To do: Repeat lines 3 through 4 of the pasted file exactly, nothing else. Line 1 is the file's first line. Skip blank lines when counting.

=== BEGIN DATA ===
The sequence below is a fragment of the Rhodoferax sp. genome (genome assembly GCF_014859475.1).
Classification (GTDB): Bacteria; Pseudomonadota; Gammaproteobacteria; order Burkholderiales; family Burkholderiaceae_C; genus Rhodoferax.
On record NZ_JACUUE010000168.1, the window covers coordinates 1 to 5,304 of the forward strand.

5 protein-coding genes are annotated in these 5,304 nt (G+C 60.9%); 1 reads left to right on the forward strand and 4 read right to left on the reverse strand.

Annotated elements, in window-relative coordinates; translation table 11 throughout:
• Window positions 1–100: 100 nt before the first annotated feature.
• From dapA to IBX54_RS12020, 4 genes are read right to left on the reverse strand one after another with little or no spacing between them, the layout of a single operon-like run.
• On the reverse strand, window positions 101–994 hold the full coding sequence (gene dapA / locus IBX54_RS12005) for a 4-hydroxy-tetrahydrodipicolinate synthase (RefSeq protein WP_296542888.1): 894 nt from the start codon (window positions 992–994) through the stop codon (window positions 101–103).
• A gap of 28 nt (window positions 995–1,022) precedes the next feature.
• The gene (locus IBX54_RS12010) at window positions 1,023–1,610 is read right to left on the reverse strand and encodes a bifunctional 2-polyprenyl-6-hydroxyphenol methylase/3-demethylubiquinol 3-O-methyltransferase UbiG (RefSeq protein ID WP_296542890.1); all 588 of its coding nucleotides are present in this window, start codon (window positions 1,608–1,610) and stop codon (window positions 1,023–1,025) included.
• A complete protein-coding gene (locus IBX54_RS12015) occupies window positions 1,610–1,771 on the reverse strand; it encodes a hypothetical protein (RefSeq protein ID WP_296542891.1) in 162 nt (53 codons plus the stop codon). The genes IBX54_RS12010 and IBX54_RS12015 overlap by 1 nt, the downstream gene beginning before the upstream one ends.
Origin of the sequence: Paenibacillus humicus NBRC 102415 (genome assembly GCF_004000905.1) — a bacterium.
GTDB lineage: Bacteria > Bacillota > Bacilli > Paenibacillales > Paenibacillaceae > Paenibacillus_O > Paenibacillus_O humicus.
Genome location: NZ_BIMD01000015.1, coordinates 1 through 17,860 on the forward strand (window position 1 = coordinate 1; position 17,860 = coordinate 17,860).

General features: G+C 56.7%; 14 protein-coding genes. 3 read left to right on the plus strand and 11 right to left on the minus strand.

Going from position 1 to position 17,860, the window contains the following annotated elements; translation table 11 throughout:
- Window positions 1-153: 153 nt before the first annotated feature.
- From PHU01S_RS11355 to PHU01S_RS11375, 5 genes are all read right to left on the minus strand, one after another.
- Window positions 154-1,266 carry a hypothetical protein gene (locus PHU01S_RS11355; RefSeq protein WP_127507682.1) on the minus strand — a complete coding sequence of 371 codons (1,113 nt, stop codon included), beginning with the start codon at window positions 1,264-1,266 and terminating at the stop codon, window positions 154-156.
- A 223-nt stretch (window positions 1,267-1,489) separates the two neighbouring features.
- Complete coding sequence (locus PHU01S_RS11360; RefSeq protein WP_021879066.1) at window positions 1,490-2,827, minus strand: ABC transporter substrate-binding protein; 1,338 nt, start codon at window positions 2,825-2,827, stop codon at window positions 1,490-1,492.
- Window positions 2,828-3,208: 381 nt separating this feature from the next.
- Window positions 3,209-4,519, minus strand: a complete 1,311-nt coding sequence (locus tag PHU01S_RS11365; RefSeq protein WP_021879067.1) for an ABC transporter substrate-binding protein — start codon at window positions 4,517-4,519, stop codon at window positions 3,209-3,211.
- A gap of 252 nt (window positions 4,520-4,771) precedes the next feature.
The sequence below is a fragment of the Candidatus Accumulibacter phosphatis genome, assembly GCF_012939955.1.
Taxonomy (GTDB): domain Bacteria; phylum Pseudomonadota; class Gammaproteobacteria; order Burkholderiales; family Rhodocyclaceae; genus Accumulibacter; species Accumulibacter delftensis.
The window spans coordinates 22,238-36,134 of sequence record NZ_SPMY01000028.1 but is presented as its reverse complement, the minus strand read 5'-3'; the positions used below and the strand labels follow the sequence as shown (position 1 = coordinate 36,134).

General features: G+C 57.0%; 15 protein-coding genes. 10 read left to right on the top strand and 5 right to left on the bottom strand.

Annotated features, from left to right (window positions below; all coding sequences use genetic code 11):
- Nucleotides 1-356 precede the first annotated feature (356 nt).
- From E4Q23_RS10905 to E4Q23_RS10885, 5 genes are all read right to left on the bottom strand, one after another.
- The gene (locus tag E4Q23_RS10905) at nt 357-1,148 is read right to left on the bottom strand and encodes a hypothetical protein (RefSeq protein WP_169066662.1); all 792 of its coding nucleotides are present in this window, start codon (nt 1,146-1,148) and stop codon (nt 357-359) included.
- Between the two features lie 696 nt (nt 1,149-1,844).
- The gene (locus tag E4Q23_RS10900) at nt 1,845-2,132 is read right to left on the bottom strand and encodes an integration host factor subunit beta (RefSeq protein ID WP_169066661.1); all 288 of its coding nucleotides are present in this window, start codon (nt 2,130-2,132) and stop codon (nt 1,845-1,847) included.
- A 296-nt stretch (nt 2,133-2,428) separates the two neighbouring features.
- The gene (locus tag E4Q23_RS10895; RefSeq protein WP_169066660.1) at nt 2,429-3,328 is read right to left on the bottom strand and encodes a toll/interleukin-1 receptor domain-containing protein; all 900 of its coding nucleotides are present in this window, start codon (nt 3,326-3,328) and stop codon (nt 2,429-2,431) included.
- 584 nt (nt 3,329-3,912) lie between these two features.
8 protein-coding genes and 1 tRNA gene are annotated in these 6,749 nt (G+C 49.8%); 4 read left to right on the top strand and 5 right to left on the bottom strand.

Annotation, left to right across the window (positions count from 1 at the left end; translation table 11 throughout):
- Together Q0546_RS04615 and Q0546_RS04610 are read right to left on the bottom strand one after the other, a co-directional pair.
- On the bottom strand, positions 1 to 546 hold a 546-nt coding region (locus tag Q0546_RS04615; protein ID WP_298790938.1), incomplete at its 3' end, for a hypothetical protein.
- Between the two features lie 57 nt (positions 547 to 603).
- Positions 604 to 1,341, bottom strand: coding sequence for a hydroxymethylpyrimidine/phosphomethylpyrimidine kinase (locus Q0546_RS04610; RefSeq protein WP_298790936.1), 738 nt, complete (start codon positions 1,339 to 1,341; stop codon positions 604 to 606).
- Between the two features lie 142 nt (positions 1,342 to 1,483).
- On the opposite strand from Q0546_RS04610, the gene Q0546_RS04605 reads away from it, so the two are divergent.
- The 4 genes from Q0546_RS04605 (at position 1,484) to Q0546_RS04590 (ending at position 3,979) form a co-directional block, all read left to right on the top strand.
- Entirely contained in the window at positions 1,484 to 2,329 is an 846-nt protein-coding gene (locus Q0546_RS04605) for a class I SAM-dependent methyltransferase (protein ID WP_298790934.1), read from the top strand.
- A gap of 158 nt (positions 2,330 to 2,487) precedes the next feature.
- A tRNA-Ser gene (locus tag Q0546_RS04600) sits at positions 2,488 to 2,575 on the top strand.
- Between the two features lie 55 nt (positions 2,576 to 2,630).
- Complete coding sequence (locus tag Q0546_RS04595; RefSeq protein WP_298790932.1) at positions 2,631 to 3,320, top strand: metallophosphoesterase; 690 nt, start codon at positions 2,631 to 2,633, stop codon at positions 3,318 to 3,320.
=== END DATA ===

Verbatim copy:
On record NZ_JACUUE010000168.1, the window covers coordinates 1 to 5,304 of the forward strand.

5 protein-coding genes are annotated in these 5,304 nt (G+C 60.9%); 1 reads left to right on the forward strand and 4 read right to left on the reverse strand.